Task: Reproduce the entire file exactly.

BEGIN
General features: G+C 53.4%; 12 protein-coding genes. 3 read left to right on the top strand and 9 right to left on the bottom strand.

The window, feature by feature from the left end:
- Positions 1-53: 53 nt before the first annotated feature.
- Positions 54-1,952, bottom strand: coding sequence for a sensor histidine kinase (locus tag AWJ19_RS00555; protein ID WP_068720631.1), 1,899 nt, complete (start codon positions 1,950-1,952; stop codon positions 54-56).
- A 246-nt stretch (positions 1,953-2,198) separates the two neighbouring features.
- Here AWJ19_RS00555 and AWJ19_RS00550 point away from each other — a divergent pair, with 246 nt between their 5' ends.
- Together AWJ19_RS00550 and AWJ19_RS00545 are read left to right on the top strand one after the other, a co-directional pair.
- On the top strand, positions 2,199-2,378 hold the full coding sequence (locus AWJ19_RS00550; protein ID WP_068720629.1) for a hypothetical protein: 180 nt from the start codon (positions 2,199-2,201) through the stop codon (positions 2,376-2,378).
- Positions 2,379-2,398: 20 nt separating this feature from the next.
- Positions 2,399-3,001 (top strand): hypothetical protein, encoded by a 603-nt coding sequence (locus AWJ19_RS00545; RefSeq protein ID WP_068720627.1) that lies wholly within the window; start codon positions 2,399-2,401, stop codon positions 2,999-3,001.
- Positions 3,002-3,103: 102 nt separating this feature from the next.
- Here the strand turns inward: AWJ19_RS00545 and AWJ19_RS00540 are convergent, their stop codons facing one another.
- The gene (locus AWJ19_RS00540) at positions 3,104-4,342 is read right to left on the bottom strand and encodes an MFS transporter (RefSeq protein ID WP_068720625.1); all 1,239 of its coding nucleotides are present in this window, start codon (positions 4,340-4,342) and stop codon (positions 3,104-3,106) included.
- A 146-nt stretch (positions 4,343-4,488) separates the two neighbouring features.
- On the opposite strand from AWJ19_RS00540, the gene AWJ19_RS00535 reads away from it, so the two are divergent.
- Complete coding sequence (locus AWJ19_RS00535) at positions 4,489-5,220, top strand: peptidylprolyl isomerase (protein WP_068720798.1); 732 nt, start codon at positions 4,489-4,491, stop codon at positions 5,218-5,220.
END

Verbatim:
General features: G+C 53.4%; 12 protein-coding genes. 3 read left to right on the top strand and 9 right to left on the bottom strand.

The window, feature by feature from the left end:
- Positions 1-53: 53 nt before the first annotated feature.
- Positions 54-1,952, bottom strand: coding sequence for a sensor histidine kinase (locus tag AWJ19_RS00555; protein ID WP_068720631.1), 1,899 nt, complete (start codon positions 1,950-1,952; stop codon positions 54-56).
- A 246-nt stretch (positions 1,953-2,198) separates the two neighbouring features.
- Here AWJ19_RS00555 and AWJ19_RS00550 point away from each other — a divergent pair, with 246 nt between their 5' ends.
- Together AWJ19_RS00550 and AWJ19_RS00545 are read left to right on the top strand one after the other, a co-directional pair.
- On the top strand, positions 2,199-2,378 hold the full coding sequence (locus AWJ19_RS00550; protein ID WP_068720629.1) for a hypothetical protein: 180 nt from the start codon (positions 2,199-2,201) through the stop codon (positions 2,376-2,378).
- Positions 2,379-2,398: 20 nt separating this feature from the next.
- Positions 2,399-3,001 (top strand): hypothetical protein, encoded by a 603-nt coding sequence (locus AWJ19_RS00545; RefSeq protein ID WP_068720627.1) that lies wholly within the window; start codon positions 2,399-2,401, stop codon positions 2,999-3,001.
- Positions 3,002-3,103: 102 nt separating this feature from the next.
- Here the strand turns inward: AWJ19_RS00545 and AWJ19_RS00540 are convergent, their stop codons facing one another.
- The gene (locus AWJ19_RS00540) at positions 3,104-4,342 is read right to left on the bottom strand and encodes an MFS transporter (RefSeq protein ID WP_068720625.1); all 1,239 of its coding nucleotides are present in this window, start codon (positions 4,340-4,342) and stop codon (positions 3,104-3,106) included.
- A 146-nt stretch (positions 4,343-4,488) separates the two neighbouring features.
- On the opposite strand from AWJ19_RS00540, the gene AWJ19_RS00535 reads away from it, so the two are divergent.
- Complete coding sequence (locus AWJ19_RS00535) at positions 4,489-5,220, top strand: peptidylprolyl isomerase (protein WP_068720798.1); 732 nt, start codon at positions 4,489-4,491, stop codon at positions 5,218-5,220.